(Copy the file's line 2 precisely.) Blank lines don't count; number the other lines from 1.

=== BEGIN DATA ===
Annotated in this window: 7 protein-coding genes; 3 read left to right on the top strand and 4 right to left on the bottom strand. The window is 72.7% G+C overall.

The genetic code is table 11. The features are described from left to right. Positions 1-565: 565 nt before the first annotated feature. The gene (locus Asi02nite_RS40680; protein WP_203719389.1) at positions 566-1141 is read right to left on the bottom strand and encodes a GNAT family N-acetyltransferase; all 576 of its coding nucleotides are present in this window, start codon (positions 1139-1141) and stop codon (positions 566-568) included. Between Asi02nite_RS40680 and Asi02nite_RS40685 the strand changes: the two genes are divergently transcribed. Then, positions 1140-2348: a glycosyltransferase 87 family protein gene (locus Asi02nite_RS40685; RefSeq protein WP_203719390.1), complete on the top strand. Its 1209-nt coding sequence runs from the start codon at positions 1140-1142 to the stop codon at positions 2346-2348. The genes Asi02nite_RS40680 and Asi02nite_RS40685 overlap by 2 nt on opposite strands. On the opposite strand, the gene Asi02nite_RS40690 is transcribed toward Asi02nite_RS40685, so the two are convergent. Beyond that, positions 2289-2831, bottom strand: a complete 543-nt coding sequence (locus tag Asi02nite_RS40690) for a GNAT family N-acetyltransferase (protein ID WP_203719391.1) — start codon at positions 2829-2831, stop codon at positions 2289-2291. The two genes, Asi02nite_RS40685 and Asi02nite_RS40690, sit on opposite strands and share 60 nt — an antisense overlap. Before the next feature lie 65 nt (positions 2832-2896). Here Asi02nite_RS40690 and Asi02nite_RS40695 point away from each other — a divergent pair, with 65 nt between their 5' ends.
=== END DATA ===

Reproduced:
The genetic code is table 11. The features are described from left to right. Positions 1-565: 565 nt before the first annotated feature. The gene (locus Asi02nite_RS40680; protein WP_203719389.1) at positions 566-1141 is read right to left on the bottom strand and encodes a GNAT family N-acetyltransferase; all 576 of its coding nucleotides are present in this window, start codon (positions 1139-1141) and stop codon (positions 566-568) included. Between Asi02nite_RS40680 and Asi02nite_RS40685 the strand changes: the two genes are divergently transcribed. Then, positions 1140-2348: a glycosyltransferase 87 family protein gene (locus Asi02nite_RS40685; RefSeq protein WP_203719390.1), complete on the top strand. Its 1209-nt coding sequence runs from the start codon at positions 1140-1142 to the stop codon at positions 2346-2348. The genes Asi02nite_RS40680 and Asi02nite_RS40685 overlap by 2 nt on opposite strands. On the opposite strand, the gene Asi02nite_RS40690 is transcribed toward Asi02nite_RS40685, so the two are convergent. Beyond that, positions 2289-2831, bottom strand: a complete 543-nt coding sequence (locus tag Asi02nite_RS40690) for a GNAT family N-acetyltransferase (protein ID WP_203719391.1) — start codon at positions 2829-2831, stop codon at positions 2289-2291. The two genes, Asi02nite_RS40685 and Asi02nite_RS40690, sit on opposite strands and share 60 nt — an antisense overlap. Before the next feature lie 65 nt (positions 2832-2896). Here Asi02nite_RS40690 and Asi02nite_RS40695 point away from each other — a divergent pair, with 65 nt between their 5' ends.